Imagine driving up an incredibly narrow, pitted road carved into a hillside and ascending hundreds of feet above the valley floor….
Now imagine that you step out of the car into another world, one that is totally separate from the hustle and bustle of nearby Kathmandu. Welcome to the quiet campus of the Hospital and Rehabilitation Centre for Disabled Children (HRDC), run by 2011 Health Award Honoree Dr. Ashok Banskota.
Yesterday, co-founders Harry and Kay, celebrity ambassador Stephanie March and photographer Michael Crook spent the entire day at the HRDC with Dr. Banskota and his team. They visited the outpatient clinic and inpatient wards, and later stopped by the HRDC’s prosthetics workshop and other support facilities.
However, the most important part of their visit was meeting 150 children who have not only received treatment for their disability, but hope for the future.
“Almost all of the children seen at this facility could not walk or use their hands before treatment,” Harry said. “For the most part they ambulated by crawling. They were ostracized; they had no life and no hope. The treatments are difficult, but they make it thanks to this amazingly dedicated team from the HRDC and the support they received from the World of Children.”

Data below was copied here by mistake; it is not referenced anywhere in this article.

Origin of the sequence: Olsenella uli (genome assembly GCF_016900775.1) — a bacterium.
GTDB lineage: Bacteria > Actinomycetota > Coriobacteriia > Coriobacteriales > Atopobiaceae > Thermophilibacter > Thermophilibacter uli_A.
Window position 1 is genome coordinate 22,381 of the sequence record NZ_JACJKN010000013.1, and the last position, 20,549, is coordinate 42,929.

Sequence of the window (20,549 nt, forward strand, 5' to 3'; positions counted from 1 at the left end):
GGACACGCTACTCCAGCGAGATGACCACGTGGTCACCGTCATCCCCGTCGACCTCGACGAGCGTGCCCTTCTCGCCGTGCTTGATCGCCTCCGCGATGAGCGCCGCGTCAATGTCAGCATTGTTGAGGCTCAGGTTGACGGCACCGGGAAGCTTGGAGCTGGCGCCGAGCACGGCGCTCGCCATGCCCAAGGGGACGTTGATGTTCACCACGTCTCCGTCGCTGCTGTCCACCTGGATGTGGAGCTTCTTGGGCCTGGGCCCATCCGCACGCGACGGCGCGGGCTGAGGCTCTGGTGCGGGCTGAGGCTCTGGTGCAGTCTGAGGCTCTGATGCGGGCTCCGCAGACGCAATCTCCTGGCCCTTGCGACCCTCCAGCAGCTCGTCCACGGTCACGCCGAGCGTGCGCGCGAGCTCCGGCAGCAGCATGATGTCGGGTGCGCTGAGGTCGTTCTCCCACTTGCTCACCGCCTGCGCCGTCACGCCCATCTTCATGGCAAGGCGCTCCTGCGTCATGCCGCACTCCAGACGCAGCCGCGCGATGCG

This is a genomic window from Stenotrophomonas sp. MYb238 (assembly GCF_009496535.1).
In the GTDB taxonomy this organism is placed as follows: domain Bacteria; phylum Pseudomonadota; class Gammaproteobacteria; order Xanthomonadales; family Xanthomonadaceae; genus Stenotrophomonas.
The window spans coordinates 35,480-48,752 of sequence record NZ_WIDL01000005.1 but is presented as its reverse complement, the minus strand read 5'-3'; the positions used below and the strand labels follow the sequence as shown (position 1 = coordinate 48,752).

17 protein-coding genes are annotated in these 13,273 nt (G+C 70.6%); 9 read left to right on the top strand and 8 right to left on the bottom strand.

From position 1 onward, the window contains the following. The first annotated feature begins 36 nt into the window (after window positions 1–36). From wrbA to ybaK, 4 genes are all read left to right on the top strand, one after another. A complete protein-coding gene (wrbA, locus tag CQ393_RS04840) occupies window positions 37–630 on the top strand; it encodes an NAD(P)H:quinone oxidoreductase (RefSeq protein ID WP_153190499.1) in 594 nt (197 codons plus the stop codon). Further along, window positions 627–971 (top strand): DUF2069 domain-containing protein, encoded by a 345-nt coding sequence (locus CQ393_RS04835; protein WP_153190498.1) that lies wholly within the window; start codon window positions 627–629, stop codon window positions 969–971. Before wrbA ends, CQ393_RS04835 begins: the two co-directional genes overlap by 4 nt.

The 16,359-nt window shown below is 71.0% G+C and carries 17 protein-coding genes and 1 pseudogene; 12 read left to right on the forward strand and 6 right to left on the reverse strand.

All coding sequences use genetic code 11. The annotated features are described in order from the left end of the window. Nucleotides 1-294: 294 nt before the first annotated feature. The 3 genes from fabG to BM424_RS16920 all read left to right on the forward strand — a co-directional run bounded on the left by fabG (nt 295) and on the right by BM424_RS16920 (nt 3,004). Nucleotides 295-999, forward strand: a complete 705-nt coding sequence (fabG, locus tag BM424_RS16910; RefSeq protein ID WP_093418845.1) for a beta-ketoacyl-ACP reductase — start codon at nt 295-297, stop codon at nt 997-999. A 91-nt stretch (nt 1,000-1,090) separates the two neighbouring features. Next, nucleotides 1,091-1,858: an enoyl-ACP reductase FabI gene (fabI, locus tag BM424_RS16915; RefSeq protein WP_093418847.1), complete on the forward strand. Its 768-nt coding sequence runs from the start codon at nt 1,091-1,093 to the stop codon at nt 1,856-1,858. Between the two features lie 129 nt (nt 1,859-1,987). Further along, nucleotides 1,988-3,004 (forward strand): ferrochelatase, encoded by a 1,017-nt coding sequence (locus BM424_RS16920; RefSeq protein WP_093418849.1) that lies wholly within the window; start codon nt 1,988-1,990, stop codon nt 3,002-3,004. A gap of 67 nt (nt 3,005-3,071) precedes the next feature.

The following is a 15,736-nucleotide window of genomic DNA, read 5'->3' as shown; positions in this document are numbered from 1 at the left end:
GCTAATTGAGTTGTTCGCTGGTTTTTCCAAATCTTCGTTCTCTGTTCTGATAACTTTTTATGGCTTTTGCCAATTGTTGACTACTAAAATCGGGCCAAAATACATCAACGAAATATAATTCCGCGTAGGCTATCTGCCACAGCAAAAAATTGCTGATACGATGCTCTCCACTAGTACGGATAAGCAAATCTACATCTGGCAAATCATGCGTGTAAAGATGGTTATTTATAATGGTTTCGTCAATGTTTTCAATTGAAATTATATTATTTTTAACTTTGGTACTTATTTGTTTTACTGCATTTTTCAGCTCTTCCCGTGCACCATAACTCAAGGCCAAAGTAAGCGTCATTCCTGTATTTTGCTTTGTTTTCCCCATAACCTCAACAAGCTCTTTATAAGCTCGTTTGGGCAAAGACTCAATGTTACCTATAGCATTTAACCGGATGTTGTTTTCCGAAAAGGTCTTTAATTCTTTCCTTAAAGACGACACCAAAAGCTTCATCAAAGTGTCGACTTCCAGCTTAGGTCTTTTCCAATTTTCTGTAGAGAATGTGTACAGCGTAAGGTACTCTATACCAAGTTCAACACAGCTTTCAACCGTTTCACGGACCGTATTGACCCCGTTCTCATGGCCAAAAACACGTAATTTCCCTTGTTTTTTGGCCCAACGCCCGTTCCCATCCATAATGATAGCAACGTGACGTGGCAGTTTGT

Children come to the HRDC from all over the country to receive treatment for a wide variety of orthopedic disabilities. During the visit, Harry and Kay met one child who had an abnormality seen in only 1 in 250,000 live births. In cases like these, Dr. Banskota and his team often have to develop their own treatment protocols.
“I knew from our investigation before honoring Dr. Banskota in 2011 that the work would be transformative,” Harry said, “but I had no idea how thorough, modern, clean and holistic it would be.”
At the HRDC, every bed has clean sheets and scrubbed floors. Though many are going through difficult treatments, the children here are happy. They paint, make paper mache masks, and play on the outdoor swingsets.
“Most children in this situation would not be smiling,” Harry said. “There is pain and lots of it. But one young girl [that I met] now knows that she is in the final stages of her treatment and she will walk normally for the first time in her life.”
Dr. Banskota used his World of Children grant funding to provide treatment for 130 children with clubfoot. We can only imagine how many more young lives will be changed, tomorrow and in the years to come.